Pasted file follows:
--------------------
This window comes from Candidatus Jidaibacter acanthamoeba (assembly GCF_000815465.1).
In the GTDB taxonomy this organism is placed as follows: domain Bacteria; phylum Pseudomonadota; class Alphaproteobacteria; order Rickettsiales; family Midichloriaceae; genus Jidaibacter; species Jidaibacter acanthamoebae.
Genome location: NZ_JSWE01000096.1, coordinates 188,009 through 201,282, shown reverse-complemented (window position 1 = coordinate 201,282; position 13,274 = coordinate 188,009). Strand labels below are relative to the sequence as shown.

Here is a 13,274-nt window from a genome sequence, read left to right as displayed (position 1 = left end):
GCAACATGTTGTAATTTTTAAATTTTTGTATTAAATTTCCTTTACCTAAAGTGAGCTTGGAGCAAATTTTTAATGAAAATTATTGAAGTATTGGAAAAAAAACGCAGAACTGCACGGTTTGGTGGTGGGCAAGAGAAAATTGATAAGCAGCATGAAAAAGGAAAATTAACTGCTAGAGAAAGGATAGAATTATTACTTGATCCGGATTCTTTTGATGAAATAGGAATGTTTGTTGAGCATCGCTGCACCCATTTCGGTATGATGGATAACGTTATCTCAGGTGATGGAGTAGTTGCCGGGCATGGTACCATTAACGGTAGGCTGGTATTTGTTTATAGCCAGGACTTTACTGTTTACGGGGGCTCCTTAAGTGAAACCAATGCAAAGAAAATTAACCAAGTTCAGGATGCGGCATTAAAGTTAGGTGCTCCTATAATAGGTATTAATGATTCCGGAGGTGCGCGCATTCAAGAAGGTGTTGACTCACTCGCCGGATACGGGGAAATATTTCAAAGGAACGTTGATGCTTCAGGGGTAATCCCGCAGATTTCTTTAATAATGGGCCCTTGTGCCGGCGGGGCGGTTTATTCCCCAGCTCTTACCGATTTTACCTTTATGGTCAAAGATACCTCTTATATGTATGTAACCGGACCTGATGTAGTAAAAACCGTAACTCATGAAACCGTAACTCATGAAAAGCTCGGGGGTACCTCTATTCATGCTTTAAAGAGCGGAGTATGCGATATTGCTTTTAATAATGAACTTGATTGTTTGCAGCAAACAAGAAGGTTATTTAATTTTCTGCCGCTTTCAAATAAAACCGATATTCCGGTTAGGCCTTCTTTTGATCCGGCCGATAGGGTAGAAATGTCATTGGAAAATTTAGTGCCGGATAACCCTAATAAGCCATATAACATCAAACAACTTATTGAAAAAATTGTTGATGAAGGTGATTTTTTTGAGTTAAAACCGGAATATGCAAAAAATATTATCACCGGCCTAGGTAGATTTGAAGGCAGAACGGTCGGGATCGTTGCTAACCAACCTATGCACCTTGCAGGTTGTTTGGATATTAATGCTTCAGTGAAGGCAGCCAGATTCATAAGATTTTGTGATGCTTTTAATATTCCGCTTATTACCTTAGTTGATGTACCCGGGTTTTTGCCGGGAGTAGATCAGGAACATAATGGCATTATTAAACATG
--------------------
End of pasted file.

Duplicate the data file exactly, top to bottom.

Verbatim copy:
This window comes from Candidatus Jidaibacter acanthamoeba (assembly GCF_000815465.1).
In the GTDB taxonomy this organism is placed as follows: domain Bacteria; phylum Pseudomonadota; class Alphaproteobacteria; order Rickettsiales; family Midichloriaceae; genus Jidaibacter; species Jidaibacter acanthamoebae.
Genome location: NZ_JSWE01000096.1, coordinates 188,009 through 201,282, shown reverse-complemented (window position 1 = coordinate 201,282; position 13,274 = coordinate 188,009). Strand labels below are relative to the sequence as shown.

Here is a 13,274-nt window from a genome sequence, read left to right as displayed (position 1 = left end):
GCAACATGTTGTAATTTTTAAATTTTTGTATTAAATTTCCTTTACCTAAAGTGAGCTTGGAGCAAATTTTTAATGAAAATTATTGAAGTATTGGAAAAAAAACGCAGAACTGCACGGTTTGGTGGTGGGCAAGAGAAAATTGATAAGCAGCATGAAAAAGGAAAATTAACTGCTAGAGAAAGGATAGAATTATTACTTGATCCGGATTCTTTTGATGAAATAGGAATGTTTGTTGAGCATCGCTGCACCCATTTCGGTATGATGGATAACGTTATCTCAGGTGATGGAGTAGTTGCCGGGCATGGTACCATTAACGGTAGGCTGGTATTTGTTTATAGCCAGGACTTTACTGTTTACGGGGGCTCCTTAAGTGAAACCAATGCAAAGAAAATTAACCAAGTTCAGGATGCGGCATTAAAGTTAGGTGCTCCTATAATAGGTATTAATGATTCCGGAGGTGCGCGCATTCAAGAAGGTGTTGACTCACTCGCCGGATACGGGGAAATATTTCAAAGGAACGTTGATGCTTCAGGGGTAATCCCGCAGATTTCTTTAATAATGGGCCCTTGTGCCGGCGGGGCGGTTTATTCCCCAGCTCTTACCGATTTTACCTTTATGGTCAAAGATACCTCTTATATGTATGTAACCGGACCTGATGTAGTAAAAACCGTAACTCATGAAACCGTAACTCATGAAAAGCTCGGGGGTACCTCTATTCATGCTTTAAAGAGCGGAGTATGCGATATTGCTTTTAATAATGAACTTGATTGTTTGCAGCAAACAAGAAGGTTATTTAATTTTCTGCCGCTTTCAAATAAAACCGATATTCCGGTTAGGCCTTCTTTTGATCCGGCCGATAGGGTAGAAATGTCATTGGAAAATTTAGTGCCGGATAACCCTAATAAGCCATATAACATCAAACAACTTATTGAAAAAATTGTTGATGAAGGTGATTTTTTTGAGTTAAAACCGGAATATGCAAAAAATATTATCACCGGCCTAGGTAGATTTGAAGGCAGAACGGTCGGGATCGTTGCTAACCAACCTATGCACCTTGCAGGTTGTTTGGATATTAATGCTTCAGTGAAGGCAGCCAGATTCATAAGATTTTGTGATGCTTTTAATATTCCGCTTATTACCTTAGTTGATGTACCCGGGTTTTTGCCGGGAGTAGATCAGGAACATAATGGCATTATTAAACATG